In the picture above you can see the holes in The Saguaro made by the Gila woodpecker. Below in the pic you can see the finches and sparrows that have made nests in the Giant Saguaro.
When a saguaro reaches 35 years of age it begins to produce flowers.
Birds nesting in the Arizona Saguaro Cactus
Cactus Wrens are common birds that live in the holes (nests) of the Saguaro Cactus.
Saguaro Cactus Flowers bloom, then turn to fruit
The Saguaro cactus Bloom, Flower.
The Saguaro flowers bloom after sunset. If it is a good year, the flowers may completely encircle the stem tips. At the top of the flower tube is a dense group of yellow stamens. The saguaro cactus has more stamen on its flower than any other desert cactus. Nectar accumulates at the bottom that attracts birds, insects and bats. A Saguaro can only be fertilized from a different cactus – cross pollination. Not all the flowers bloom at the same time, unlike the Queen of the Night flowering cactus. Only a few bloom each night awaiting to be pollinated and close by late morning. If the Saguaro flower has been pollinated by the bats, birds or insects, a red fruit will begin to form. The beautiful desert show, occurs over a month to 2 months. From living in this area I have to say it is hard to determine the exact dates but end of April to beginning of June would be notable.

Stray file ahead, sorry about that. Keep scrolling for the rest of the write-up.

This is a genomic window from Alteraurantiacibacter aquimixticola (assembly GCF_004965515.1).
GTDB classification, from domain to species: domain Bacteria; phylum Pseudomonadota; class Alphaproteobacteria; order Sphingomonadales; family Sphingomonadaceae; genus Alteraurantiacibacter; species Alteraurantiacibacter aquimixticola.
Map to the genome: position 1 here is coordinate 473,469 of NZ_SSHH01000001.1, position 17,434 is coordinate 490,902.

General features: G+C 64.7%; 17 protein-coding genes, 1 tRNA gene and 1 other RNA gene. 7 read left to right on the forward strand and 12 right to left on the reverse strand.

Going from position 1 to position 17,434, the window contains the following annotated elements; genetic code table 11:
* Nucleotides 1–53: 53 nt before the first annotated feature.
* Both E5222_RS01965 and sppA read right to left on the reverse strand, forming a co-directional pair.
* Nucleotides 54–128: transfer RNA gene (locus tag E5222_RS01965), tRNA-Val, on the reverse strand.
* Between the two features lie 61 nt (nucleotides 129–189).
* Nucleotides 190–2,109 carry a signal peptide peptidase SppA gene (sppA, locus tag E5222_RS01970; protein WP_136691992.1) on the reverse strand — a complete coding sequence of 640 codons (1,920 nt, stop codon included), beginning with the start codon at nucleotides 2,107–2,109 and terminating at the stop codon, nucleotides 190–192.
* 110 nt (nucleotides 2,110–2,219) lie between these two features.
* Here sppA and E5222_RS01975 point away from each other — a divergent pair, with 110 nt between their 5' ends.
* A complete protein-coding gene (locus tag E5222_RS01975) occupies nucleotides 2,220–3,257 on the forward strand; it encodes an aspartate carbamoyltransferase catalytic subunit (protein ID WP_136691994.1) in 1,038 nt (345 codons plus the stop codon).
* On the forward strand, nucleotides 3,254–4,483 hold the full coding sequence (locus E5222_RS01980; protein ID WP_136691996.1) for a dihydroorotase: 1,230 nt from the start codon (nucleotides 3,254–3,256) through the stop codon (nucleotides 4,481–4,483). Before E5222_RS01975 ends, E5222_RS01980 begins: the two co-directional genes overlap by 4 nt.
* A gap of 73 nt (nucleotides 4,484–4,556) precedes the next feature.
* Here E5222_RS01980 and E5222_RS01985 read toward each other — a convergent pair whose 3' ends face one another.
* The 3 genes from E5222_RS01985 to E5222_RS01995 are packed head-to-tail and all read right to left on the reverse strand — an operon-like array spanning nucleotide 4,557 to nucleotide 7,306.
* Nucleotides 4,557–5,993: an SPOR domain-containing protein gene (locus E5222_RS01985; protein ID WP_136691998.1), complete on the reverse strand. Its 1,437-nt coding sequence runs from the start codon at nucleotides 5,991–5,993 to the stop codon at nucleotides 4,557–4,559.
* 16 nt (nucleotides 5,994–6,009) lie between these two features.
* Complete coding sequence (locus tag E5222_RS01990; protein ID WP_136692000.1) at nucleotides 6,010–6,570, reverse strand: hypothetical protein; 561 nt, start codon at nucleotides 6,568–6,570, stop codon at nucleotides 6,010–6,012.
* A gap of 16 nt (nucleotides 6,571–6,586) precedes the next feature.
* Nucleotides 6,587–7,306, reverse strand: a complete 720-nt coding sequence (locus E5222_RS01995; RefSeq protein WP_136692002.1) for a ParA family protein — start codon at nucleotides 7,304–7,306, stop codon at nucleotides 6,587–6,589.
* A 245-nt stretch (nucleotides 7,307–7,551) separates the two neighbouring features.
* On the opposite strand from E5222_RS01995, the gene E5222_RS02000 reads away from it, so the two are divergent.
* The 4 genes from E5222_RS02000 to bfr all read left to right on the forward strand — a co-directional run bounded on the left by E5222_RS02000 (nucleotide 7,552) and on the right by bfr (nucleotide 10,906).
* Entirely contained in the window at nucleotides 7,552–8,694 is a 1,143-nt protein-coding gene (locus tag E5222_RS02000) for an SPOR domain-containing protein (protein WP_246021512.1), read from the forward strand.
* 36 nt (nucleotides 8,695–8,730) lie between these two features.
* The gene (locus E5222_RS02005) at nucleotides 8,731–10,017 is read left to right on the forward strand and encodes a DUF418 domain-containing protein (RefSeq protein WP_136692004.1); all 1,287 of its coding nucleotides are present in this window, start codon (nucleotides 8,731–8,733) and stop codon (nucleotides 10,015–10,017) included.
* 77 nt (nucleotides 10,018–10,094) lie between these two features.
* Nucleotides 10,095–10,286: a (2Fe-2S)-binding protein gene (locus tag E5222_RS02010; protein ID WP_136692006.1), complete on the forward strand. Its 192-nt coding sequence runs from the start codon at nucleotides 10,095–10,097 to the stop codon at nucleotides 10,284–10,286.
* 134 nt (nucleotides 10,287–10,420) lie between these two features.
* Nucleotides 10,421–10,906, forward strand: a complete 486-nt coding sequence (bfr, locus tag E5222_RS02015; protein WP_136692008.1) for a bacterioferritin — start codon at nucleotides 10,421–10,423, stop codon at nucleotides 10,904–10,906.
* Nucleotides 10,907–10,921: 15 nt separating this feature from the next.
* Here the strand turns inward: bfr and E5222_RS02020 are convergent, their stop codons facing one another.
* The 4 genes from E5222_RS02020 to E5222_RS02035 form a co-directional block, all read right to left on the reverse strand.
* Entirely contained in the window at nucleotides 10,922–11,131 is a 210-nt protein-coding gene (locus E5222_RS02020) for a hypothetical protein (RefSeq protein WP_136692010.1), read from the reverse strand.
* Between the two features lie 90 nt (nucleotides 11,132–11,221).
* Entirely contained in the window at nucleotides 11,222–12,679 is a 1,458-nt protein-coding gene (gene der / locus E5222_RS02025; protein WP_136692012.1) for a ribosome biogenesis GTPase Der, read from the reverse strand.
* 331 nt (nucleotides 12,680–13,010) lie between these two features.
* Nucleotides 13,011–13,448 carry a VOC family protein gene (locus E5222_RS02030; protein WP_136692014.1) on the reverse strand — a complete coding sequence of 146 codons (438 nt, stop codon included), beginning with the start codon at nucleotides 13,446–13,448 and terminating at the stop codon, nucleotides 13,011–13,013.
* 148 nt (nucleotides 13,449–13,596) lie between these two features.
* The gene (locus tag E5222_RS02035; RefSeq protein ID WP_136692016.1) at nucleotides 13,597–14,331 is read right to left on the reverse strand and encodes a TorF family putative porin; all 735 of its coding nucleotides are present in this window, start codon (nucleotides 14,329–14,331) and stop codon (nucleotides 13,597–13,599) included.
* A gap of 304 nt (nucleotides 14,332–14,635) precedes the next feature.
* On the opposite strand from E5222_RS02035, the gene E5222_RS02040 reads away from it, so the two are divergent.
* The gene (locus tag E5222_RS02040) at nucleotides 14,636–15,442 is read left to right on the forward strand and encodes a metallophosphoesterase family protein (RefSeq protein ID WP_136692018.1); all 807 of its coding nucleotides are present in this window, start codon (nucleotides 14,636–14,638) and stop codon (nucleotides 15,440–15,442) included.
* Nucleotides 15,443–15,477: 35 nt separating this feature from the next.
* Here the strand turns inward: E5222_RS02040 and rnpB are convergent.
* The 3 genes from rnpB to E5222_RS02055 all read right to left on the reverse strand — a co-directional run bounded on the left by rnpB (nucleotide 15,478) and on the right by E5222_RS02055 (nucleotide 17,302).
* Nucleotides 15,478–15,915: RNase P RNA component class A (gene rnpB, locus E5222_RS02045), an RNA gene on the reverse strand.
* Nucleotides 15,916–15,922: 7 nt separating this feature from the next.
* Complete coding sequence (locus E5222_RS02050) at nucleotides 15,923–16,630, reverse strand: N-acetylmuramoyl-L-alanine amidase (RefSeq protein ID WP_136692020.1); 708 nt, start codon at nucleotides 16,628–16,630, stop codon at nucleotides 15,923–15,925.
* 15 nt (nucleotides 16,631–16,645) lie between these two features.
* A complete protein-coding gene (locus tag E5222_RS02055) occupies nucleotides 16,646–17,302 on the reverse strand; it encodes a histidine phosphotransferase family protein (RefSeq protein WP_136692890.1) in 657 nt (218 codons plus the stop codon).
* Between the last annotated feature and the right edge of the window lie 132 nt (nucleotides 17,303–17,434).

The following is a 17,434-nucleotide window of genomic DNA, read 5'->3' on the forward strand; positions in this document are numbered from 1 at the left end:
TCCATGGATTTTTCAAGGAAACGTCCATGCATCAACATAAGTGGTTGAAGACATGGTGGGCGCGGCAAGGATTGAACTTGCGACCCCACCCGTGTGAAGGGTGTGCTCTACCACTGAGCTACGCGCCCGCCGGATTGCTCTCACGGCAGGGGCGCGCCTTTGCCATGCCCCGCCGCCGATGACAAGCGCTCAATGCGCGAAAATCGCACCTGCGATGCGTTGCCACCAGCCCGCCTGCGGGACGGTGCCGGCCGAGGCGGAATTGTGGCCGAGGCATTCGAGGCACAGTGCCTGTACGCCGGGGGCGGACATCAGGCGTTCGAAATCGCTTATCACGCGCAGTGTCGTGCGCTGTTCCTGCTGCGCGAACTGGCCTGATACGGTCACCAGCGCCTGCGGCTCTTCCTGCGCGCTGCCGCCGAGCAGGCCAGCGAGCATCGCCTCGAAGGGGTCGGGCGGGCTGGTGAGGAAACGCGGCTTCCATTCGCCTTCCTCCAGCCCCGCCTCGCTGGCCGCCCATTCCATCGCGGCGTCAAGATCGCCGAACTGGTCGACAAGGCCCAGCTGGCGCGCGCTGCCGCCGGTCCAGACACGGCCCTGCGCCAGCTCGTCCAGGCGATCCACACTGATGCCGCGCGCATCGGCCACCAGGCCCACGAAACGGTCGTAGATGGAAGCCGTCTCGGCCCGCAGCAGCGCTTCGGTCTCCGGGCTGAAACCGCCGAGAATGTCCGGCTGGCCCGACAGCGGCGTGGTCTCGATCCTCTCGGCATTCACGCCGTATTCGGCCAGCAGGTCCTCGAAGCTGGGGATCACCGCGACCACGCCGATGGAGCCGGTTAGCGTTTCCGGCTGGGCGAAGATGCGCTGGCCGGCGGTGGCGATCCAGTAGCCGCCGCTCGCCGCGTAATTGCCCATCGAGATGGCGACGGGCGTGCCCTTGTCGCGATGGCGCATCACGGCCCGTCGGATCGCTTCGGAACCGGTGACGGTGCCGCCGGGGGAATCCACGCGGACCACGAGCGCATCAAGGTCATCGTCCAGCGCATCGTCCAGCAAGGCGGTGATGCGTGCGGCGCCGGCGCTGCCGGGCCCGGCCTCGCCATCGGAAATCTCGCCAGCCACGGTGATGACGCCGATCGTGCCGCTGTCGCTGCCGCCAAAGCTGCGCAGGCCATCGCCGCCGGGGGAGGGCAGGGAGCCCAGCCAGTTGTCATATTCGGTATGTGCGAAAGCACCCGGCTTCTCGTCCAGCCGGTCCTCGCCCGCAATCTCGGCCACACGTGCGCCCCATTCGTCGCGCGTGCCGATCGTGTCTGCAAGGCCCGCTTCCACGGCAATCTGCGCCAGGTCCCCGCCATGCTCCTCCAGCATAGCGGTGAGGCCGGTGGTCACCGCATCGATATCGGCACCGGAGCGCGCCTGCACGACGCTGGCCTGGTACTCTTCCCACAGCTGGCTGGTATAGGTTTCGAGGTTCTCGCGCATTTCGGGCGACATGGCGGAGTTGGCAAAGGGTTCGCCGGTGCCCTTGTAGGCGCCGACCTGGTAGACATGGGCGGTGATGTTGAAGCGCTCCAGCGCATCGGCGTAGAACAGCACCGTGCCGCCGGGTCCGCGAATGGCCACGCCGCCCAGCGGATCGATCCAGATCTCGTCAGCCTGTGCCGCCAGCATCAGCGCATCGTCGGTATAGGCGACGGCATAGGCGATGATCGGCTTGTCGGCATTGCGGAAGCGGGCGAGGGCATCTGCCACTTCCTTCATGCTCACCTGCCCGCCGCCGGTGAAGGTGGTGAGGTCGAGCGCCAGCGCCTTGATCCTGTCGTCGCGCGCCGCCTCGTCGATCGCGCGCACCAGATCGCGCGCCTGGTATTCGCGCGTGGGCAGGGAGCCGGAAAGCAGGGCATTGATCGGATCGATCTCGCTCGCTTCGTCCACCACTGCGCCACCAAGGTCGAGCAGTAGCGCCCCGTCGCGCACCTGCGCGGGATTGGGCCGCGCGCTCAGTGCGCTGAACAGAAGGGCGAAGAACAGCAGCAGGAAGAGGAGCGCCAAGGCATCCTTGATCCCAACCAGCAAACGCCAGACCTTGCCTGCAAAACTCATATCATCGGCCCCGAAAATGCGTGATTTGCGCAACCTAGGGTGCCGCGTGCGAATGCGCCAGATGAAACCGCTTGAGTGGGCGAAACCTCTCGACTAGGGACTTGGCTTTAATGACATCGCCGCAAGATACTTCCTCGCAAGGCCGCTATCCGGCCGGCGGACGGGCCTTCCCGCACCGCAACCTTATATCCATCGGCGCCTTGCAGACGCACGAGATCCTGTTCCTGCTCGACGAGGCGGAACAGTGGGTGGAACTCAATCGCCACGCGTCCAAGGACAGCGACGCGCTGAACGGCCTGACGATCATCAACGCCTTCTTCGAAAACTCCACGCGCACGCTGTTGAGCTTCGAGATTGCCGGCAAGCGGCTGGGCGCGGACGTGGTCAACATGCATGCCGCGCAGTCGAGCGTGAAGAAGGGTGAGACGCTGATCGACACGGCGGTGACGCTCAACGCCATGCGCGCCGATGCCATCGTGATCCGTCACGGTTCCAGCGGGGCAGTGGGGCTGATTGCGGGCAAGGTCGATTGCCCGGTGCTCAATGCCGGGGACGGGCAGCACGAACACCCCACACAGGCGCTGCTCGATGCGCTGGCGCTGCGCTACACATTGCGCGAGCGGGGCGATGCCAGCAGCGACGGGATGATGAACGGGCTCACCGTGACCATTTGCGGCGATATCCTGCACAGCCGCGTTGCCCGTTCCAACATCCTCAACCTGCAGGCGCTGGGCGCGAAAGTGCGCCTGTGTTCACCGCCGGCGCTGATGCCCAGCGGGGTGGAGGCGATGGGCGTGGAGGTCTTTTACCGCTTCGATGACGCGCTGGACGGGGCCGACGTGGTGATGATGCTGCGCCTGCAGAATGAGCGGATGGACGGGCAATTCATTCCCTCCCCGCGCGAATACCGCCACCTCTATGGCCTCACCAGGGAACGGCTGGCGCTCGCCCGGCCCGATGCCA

The Saguaro Cactus Flowers/Blooms, if POLLINATED, will turn to red fruit.
Mica Mountain with Saguaro Cacti
A dead Saguaro next to an older one. Native Americans had many uses for the woody ribs of the cactus.
Because the majority of a desert saguaro cactus is made up of water, an adult plant may weigh 6 tons or more. This tremendous weight is supported by a circular skeleton of inter-connected, woody ribs. The number of ribs inside the plant correspond to the number of pleats on the outside of the plant. After the saguaro dies its woody ribs can be used to build roofs, fences, and parts of furniture. See the photo above I took of a dead Saguaro Cactus. The holes that birds nested in, called saguaro boots, can be found among the dead saguaros. Native Americans used saguaro boots as water containers long before the canteen was available.
The Saguaro Cactus is pictured next to a biker so you can compare the size.